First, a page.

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The State of Mental Health in the Construction Industry

The State of Mental Health in the Construction Industry

Over the years, the stigma around mental health has started to diminish, with many industries making an effort to raise awareness and offer support. Mental health in the workplace is important in any industry, and companies have shown significant progress in promoting and supporting a healthier work environment. Unfortunately, mental illness still greatly impacts the construction workforce.

According to a study conducted by CIRP, 83% of construction workers have struggled with mental health issues. On top of that, suicide rates have skyrocketed over the years due to the negative stigma associated with mental health in the construction sector.

With mental health concerns on the rise in the wake of COVID-19, the construction industry needs to raise awareness about this epidemic to minimize the risks associated with mental illnesses.

Read on to find out what factors play a role in mental health in the industry and preventive tips your company can follow to maintain a healthy work environment. Or jump straight to the infographic below.

What Impacts Mental Health in the Construction Industry?

Many different factors come into play when looking at the construction industry’s impact on mental health. As with any job, there are emotional and physical stresses that can cause strain on mental well-being.

Some of the factors impacting mental health specifically in the construction industry include:

  • Physical exhaustion due to hard labor
  • Long working hours
  • Physical injuries and chronic pain
  • A competitive, male-dominated work culture
  • Increase in alcohol and substance abuse
  • Seasonal layoffs

Demographic Impact and Suicide Rates

The construction industry is one of the top five industries with the highest suicide rates.

When exploring the demographic impact of the industry, it is known that the construction sector is and continues to be one of the highest male-dominated industries. Workers face the underlying social stigma that they’re supposed to be tough, strong and rarely show emotions. It’s no wonder why people refer to this problem as “the silent epidemic.”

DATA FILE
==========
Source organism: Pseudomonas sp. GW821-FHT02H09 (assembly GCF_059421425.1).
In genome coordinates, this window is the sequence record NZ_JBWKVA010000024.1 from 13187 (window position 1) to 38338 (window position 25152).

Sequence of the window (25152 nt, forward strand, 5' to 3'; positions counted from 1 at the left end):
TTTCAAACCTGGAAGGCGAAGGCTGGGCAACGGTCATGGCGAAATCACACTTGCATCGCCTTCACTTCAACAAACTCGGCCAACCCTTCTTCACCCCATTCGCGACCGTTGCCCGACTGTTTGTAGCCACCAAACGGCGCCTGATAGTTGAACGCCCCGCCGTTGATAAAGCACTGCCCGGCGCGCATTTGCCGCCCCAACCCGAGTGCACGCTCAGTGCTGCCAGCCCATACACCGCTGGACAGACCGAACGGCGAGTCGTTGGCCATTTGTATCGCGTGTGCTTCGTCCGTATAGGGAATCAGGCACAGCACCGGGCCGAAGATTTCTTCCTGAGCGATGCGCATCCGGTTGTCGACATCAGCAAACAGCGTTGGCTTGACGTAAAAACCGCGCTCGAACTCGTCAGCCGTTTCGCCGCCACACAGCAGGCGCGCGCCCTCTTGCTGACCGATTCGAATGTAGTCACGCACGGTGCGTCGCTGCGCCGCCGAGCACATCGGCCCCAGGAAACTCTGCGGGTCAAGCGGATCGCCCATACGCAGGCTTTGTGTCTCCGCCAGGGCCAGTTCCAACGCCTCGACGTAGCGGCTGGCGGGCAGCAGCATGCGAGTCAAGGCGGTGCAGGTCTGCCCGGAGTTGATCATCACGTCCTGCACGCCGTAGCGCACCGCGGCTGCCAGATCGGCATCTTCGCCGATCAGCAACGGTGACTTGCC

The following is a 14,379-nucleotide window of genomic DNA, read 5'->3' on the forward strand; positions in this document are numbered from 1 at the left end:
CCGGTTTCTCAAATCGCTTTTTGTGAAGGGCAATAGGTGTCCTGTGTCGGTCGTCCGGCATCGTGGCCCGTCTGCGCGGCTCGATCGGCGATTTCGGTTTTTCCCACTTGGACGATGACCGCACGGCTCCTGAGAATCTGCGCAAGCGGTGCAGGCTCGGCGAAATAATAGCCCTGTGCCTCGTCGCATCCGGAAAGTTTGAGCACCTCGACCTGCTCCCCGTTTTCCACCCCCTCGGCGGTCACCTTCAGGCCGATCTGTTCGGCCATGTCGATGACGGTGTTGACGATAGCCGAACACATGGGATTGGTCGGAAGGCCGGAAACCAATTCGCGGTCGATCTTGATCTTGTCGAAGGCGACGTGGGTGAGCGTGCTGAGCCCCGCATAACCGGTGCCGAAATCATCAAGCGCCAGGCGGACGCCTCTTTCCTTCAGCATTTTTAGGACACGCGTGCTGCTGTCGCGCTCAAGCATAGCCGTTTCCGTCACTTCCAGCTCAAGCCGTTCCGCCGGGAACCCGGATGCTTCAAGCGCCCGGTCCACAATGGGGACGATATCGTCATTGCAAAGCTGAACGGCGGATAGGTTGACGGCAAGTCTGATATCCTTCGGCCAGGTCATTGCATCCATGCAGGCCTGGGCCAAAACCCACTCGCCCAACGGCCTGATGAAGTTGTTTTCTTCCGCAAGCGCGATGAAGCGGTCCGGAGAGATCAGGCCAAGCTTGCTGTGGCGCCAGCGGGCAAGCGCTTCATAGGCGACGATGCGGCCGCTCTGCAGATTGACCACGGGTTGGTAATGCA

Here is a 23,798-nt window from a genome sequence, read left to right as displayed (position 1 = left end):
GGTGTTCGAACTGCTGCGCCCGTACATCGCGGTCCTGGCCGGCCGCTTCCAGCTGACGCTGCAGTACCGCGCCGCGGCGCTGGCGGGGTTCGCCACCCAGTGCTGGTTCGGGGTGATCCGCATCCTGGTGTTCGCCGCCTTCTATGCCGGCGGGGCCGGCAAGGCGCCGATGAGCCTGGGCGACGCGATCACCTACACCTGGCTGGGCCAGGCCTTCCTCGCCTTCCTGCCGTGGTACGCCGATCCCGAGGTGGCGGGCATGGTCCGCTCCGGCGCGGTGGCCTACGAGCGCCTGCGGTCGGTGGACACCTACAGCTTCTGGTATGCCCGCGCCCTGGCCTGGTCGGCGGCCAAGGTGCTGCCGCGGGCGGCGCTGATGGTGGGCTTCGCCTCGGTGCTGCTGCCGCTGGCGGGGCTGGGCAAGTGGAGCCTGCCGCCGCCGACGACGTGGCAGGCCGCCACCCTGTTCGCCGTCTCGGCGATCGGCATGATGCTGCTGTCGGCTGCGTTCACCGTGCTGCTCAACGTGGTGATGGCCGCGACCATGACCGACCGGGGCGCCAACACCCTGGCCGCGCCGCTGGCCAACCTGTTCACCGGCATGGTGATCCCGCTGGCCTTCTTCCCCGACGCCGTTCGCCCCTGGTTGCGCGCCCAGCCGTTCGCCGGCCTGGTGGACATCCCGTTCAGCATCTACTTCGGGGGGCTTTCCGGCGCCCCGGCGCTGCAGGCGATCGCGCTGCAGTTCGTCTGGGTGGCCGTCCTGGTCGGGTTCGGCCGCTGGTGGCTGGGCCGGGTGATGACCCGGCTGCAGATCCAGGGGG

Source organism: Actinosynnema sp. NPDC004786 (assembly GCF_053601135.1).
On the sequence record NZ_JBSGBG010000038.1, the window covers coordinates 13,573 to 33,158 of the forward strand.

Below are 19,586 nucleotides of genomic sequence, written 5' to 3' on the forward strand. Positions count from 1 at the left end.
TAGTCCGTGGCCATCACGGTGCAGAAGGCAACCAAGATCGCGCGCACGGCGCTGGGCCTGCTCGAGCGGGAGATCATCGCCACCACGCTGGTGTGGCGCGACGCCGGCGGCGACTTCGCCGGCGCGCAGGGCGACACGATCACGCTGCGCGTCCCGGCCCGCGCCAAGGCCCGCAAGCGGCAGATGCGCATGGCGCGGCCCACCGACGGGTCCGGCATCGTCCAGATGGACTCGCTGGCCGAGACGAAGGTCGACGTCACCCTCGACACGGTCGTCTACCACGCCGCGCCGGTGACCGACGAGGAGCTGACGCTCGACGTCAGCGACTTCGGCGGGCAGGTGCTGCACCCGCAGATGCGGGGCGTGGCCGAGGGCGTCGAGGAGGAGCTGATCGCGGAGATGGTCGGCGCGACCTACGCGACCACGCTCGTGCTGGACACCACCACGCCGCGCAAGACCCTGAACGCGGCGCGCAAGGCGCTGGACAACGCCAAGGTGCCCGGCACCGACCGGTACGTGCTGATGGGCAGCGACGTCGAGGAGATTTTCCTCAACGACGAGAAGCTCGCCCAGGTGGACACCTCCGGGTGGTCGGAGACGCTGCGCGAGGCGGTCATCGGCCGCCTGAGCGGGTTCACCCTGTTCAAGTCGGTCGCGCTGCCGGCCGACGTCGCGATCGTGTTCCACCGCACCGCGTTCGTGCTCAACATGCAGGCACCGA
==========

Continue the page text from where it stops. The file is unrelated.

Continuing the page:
This stigma harms the construction workforce because workers may not be equipped with the necessary tools and programs to support their mental well-being, forcing them to battle their struggles in silence. This ultimately can lead to more serious mental health concerns like suicide, a major problem within the industry.

Suicide is a national issue that affects many different sectors. According to the American Foundation for Suicide Prevention (ASFP), 47,511 Americans died from suicide in 2019. When analyzing the suicide rates by industry, construction was one of the five major sectors with the highest suicide rates, according to the Centers for Disease Control and Prevention (CDC).

The following statistics reflect the demographic breakdown of suicide rates in the construction industry.

  • In 2021, 96% of construction workers were male and 85% were white. [BLS]
  • The rate of suicide is highest in middle-aged white men. [ASFP]
  • Men die by suicide 3.56 times more often than women. [ASFP]
  • Construction has one of the highest suicide rates of any industry. [CDC]

Substance Abuse and Suicide in Construction

15% of construction workers suffered from substance abuse in 2018.

Injury and illness rates in construction are higher than in any other industry. Because construction workers often experience injuries from falls and other accidents, they are often prescribed painkillers to combat pain and get back to work sooner.

A 2018 study conducted by the Midwest Economic Policy Institute found that 20% of spending on prescription drugs was used for opioids in the construction industry. The same study found that 15% of construction workers suffered from substance abuse disorders, many of them stemming from the use of opioids for pain management.

  • 20% of spending on prescription drugs was used for opioids in the construction industry in 2018. [MEPI]
  • 15% of construction workers suffer from substance abuse disorders. [MEPI]
  • Opioid abuse increases the likelihood of suicide attempts by 75%. [Addiction Center]
  • Men with opioid addiction are twice as likely to fall victim to suicide as men without an addiction. [Addiction Center]

When looking at these alarming facts, it’s safe to say that mental health awareness needs to be a priority in the construction industry to stop the rate of suicide and substance abuse. The underlying question is: What can construction professionals do to get employees the help they deserve?

How to Combat the Mental Health Crisis in Construction

Many construction companies are making changes in their policies and raising awareness to end the mental health crisis in the construction industry. Here’s what you can do to help.

Create a Safe Space for Conversation

create a safe workspace hands on top of one another

One of the most important initiatives a company can take is reaching out to its employees on a human level. Start conversations about mental health and open up in your team meetings. Doing this helps employees feel supported and encourages them to share any mental health battles they may be facing. Companies should prioritize a safe emotional space for employees just as much as physical safety.